New York Gov. Andrew Cuomo may want to start repeating his “do your job” finger-wag in the mirror.
The Cuomo administration dragged its feet for weeks after President Trump initially offered states expanded unemployment insurance — and then waited 10 days to apply for the $300-a-week bonus for cash-strapped New Yorkers even after the feds called to walk them through the program and met their demands, The Post has learned.
New York, in fact, only applied to be part of the $44 billion Lost Wages Program after a nudge from The Post last Friday shamed officials for their inaction after more than one-quarter of America’s states had already qualified for the federal aid amid the coronavirus pandemic.
A Cuomo spokesman initially tried to backdate their request to early Friday morning, Aug. 21, before The Post report exposed the administration’s seeming indifference to the Trump offer of aid later that afternoon. That despite multiple requests from The Post asking whether the governor had applied for the relief, and if not, when he would do so.
But a senior federal government official confirmed that the Empire State officially applied with the Federal Emergency Management Agency on Aug. 22 — after 25 other states.
“Instead of taking advantage of federal resources made available by President Trump almost two weeks ago, the governor was busy playing politics, costing hard-working New York families critical resources needed during this global pandemic,” White House official John Horstman told The Post Wednesday.
“President Trump championed policies, like the Lost Wages program, for New York workers while Gov. Cuomo sat idly by, delaying much-needed support for the people in his state.”
Trump authorized the federal unemployment insurance by executive order on Aug. 8 after the $600-a-week payments provided by the CARES Act expired on July 31 and Congress deadlocked on an extension plan.
Cuomo initially opposed Trump’s program as “laughable” and “impossible” when it was first announced because it required that states kick in an additional $100 a week for each unemployed workers — something he said his cash-strapped state couldn’t afford.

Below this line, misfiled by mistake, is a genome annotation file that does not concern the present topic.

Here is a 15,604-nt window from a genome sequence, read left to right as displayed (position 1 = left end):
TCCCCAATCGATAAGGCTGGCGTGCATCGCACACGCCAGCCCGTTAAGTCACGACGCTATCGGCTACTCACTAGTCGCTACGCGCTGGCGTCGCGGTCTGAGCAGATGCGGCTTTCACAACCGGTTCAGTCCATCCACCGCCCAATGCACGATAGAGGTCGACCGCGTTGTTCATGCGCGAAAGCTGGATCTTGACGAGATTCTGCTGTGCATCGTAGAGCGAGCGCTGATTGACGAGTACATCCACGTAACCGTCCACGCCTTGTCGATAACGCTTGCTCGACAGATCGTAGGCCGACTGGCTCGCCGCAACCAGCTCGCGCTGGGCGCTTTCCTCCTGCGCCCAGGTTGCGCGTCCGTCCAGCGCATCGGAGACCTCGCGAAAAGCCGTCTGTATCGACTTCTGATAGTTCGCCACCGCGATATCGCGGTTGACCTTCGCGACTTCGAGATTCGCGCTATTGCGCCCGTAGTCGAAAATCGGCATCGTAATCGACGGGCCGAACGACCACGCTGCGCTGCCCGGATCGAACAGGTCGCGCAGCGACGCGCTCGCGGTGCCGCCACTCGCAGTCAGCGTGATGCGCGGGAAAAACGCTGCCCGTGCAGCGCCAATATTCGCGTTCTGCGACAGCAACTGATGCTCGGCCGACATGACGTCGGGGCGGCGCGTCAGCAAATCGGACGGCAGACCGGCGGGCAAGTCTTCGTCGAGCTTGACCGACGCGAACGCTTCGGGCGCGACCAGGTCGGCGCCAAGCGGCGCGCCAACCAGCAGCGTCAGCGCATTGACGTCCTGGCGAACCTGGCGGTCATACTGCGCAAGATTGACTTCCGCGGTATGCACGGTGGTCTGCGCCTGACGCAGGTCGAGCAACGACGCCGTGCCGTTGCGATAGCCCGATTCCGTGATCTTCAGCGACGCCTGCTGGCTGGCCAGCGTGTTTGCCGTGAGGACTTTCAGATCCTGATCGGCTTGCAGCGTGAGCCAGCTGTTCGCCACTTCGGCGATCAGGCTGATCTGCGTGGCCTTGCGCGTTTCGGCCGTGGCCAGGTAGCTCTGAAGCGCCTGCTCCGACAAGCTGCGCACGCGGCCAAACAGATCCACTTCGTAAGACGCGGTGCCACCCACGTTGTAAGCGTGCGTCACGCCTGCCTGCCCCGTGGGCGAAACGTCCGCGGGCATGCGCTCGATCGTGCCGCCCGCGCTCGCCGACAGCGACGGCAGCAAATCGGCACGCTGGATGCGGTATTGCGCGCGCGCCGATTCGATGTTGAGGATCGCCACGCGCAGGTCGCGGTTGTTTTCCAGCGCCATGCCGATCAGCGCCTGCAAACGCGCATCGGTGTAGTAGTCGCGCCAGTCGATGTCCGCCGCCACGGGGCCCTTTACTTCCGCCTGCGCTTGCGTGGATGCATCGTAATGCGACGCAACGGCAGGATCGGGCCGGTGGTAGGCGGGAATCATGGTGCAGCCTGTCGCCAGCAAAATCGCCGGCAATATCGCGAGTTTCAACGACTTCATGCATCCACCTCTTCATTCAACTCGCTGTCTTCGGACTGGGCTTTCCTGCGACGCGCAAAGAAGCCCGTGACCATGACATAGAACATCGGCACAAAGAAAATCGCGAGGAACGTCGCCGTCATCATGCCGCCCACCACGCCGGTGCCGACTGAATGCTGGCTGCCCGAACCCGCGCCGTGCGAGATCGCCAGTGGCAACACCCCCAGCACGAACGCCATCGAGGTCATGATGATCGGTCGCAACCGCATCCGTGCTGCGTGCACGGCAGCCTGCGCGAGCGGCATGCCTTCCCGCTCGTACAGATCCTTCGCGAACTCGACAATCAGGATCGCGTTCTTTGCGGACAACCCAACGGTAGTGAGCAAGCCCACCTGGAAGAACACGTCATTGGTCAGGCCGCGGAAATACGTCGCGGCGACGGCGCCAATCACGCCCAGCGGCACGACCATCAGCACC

That mandate was quickly eased by the US Department of Labor on Aug. 12 — the same day officials in FEMA’s New York office called New York and New Jersey officials to give them an overview of the program, the government source said.
FEMA then met again with New York State officials on Aug. 18, but with millions of New Yorkers in financial crisis from the pandemic and 32,000 dead in the state — the worst toll in the nation — Cuomo’s office still didn’t submit the application until Aug. 22.
They were accepted into the Lost Wages Program the following day, becoming the 26th state to join, two weeks after the first recipients — costing hamstrung New Yorkers the extra $300 benefit for potentially two weeks.
It takes six weeks between approval and the money reaching bank accounts, FEMA said, with Cuomo’s delay putting New York behind dozens of other states.
New York State Budget Director Robert Mujica insisted Wednesday that the administration waited because the federal government didn’t make it clear whether the money was available to everyone, and said that the initial $100 state co-pay represented a $4 billion hit for the cash-strapped Empire State’s budget.
“We did not get clarity on anything until the 17th,” Mujica said. “It was then followed up on the 18th with a call. We applied three days after the last call with FEMA that gave us some of the answers,” he said.
But an Aug. 21 email obtained by The Post shows Cuomo officials still dithering over whether to apply for the benefits.
Mujica wrote to Deputy Director for Federal Policy Sarah Paden: “What do we need to do to apply for this? Get it in motion to apply today.”
Later that day, Mujica boasted in a statement about how the state would consider submitting a program application, after what they described as a victory against the Trump administration.
Meanwhile, Arizona and Texas had already paid more than $225 million to their citizens in federal unemployment assistance and a half-dozen states had been approved to join the program.
“Now that the federal government has blinked and will no longer make states provide funding they do not have, New York State will apply for the Lost Wages Assistance program,” Mujica wrote, noting that the feds had lifted the requirement for states to pitch in another $100 per unemployed worker receiving the benefits.
“As Governor Cuomo has said, politics does not impact policy — especially during a pandemic — and if New Yorkers are in need, this administration will do everything we can to support them,” he continued, despite the obvious politicking that had already taken place by that time.
That requirement that the states pitch in, however, was lifted nine days earlier, while the Cuomo officials were still “considering” whether to seek the relief for New York workers.
But by that stage, 14 states had already been approved for the $300-per-week federal assistance, including Arizona, Colorado, Idaho, Iowa, Kentucky, Louisiana, Maryland, Michigan, Missouri, Montana, New Mexico, Oklahoma, Texas and Utah and another eight were waiting for approval.
Cuomo spokesman Rich Azzopardi said the funding still wasn’t enough for states staring down economic ruin.
“This program is still a Band-Aid over a bullet hole and we need the feds to do their job and do a real legislative package that will do something for state and local governments,” he said.
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